As reported by Lebedev, the endothermic effect of borosilicate crown glasses is in the temperature range of 550 to 610 °C. The highest heating temperature in Lebedev’s experiments is 700 °C. This is much lower than 1200°C where an endothermic effect of fused silica can be observed. Because of this, Lebedev did not find any endothermic effect of pure silica in his experiments. The large difference in endothermic effect temperature ranges between borosilicate crown glass and fused silica is caused by the difference in their chemical composition. Sodium silicate glasses with different Na2The O concentration can be used to illustrate the influence of chemical concentration on the temperature range of endothermic effects.
Figure 3a is the Na2O-SiO2 Phase diagram showing the change in liquidus temperature of the binary glass as the concentration of sodium oxide varies16. As sodium oxide in the glasses increases from 0 to 11.3% by weight, the liquidus temperature of the glasses decreases from 1713 to 1470°C. Because the corresponding solidification crystal of these glasses is (upbeta)-cristobalite, which is equivalent to that of pure fused silica, the sodium cations are not involved in the entire process of crystal formation, including the formation of embryonic clusters. At 1470 °C, sodium silicate glasses with a sodium oxide concentration of less than 11.3% by weight have the same critical temperature Tc as pure quartz glass17. Below Tc, the transformation process from disorder to order is expected to take a few hundred degrees of the temperature range to complete. Therefore, the Tg of these glasses should be close to 1200 °C, just like pure quartz glass; and the endothermic effect of all these glasses should be observed near 1200°C.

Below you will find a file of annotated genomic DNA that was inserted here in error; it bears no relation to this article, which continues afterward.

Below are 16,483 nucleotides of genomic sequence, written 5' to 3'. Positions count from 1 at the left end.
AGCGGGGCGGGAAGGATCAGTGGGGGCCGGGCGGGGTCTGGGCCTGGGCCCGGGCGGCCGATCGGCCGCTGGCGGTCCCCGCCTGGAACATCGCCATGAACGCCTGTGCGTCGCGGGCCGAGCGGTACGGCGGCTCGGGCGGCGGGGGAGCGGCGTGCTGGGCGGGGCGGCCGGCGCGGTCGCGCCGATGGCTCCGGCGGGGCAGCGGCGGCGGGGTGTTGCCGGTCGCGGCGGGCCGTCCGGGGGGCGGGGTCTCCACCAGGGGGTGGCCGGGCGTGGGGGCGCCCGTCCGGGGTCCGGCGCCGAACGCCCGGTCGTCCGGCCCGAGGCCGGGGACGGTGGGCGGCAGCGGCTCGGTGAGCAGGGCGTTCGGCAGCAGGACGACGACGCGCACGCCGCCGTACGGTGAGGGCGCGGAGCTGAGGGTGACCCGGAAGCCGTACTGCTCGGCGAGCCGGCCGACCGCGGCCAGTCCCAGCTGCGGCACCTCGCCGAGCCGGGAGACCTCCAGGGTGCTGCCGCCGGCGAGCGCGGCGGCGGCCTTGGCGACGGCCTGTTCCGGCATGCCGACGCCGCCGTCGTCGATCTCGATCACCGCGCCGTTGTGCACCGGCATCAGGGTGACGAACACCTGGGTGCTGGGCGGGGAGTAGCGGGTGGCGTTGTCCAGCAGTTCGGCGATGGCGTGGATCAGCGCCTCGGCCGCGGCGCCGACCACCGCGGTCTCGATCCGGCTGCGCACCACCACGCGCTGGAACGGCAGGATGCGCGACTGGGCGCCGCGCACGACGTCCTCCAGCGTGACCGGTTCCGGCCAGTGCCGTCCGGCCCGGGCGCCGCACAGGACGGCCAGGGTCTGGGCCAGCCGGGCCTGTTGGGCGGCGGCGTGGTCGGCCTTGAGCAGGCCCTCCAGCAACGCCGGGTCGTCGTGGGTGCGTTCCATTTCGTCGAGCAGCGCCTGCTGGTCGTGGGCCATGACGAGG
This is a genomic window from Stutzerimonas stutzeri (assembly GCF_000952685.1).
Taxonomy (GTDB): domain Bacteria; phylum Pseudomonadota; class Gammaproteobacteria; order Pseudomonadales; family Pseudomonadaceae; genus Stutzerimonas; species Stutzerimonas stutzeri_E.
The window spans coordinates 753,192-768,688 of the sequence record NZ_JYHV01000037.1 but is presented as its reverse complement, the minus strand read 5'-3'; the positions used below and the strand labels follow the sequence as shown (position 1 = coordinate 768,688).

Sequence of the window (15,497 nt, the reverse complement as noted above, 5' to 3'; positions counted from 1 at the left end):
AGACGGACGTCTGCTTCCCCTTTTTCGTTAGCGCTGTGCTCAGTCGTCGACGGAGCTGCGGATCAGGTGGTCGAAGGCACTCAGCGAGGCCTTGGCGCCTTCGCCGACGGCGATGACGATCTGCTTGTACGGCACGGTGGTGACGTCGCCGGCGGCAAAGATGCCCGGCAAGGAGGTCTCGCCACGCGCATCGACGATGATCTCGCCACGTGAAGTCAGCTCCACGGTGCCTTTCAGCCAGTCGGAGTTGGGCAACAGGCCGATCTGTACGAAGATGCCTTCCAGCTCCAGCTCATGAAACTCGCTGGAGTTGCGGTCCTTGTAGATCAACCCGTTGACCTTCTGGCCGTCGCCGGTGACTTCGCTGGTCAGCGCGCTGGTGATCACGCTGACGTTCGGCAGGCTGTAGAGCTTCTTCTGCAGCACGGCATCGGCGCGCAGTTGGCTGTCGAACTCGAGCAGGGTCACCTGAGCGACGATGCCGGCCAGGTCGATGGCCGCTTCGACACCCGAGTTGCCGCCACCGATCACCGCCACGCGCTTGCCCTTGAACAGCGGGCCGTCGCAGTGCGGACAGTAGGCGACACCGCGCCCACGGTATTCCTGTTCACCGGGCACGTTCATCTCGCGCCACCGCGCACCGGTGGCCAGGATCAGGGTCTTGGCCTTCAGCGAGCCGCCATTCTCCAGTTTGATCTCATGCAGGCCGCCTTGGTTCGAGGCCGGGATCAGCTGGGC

Figure 3a also shows that the liquidus temperature for sodium silicate glasses decreases from 1470 to 870 °C in the composition range of 11.3–24.5 wt%. The corresponding crystal, through which the sodium silicate glass solidifies, is in this temperature range (upbeta)-Tridymite, don’t (upbeta)-Cristobalite. The critical temperature Tc separating the two different temperature ranges is the inter-crystal polymorphic inversion temperature (upbeta)-Tridymite and (upbeta)-Quartz, that’s 870 °C17. In the glass forming process above 870 °C, the formed clusters (upbeta)-Tridymite embryos, not (upbeta)-Cristobalite embryos. Although the (upbeta)-Tridymite embryo clusters have a different shape and number of facets than those of (upbeta)-cristobalite, they still experience the disorder for order transition in the temperature range below 870 °C. Since the arrangement of SiO4 Tetrahedron in plan of (upbeta)-Tridymite hexagonal structure is the same as that in (111) plan of (upbeta)-Cristobalite face centered cubic structure18Fig. 2a and b can also be used to illustrate the stabilized structure of (upbeta)– Tridymite embryonic clusters formed on the facets. The final temperature of this transition, Tg, is expected to be a few hundred degrees below 870°C and can be determined experimentally. For example, point T, indicated by an arrow in Figure 3a, represents sodium silicate glass with 15 wt% NaO2. The liquidus and critical temperatures of this particular glass are found from Figure 3a to be 1340 and 870°C, respectively. The temperature range of the endothermic effect of this glass can be determined from the experimental heat capacity data. The heat capacity Cp of sodium silicate glass with 15 mol% NaO2 as a function of temperature is found from references19.20 and is plotted in Figure 3b. There in the Na2O – SiO2 For systems that differ very little in compositions expressed in wt% and in mole%, the Cp data found above represent the thermal properties of glass represented by point T in Figure 3a. The sharp increase in Cp from 480 to 560 °C in Fig. 3b shows that heat absorption increases rapidly in the temperature range from 480 to 560 °C. This temperature range of sodium silicate glass showing the endothermic effect is very close to that observed by Lebedev for borosilicate crown glass as shown in Fig.1.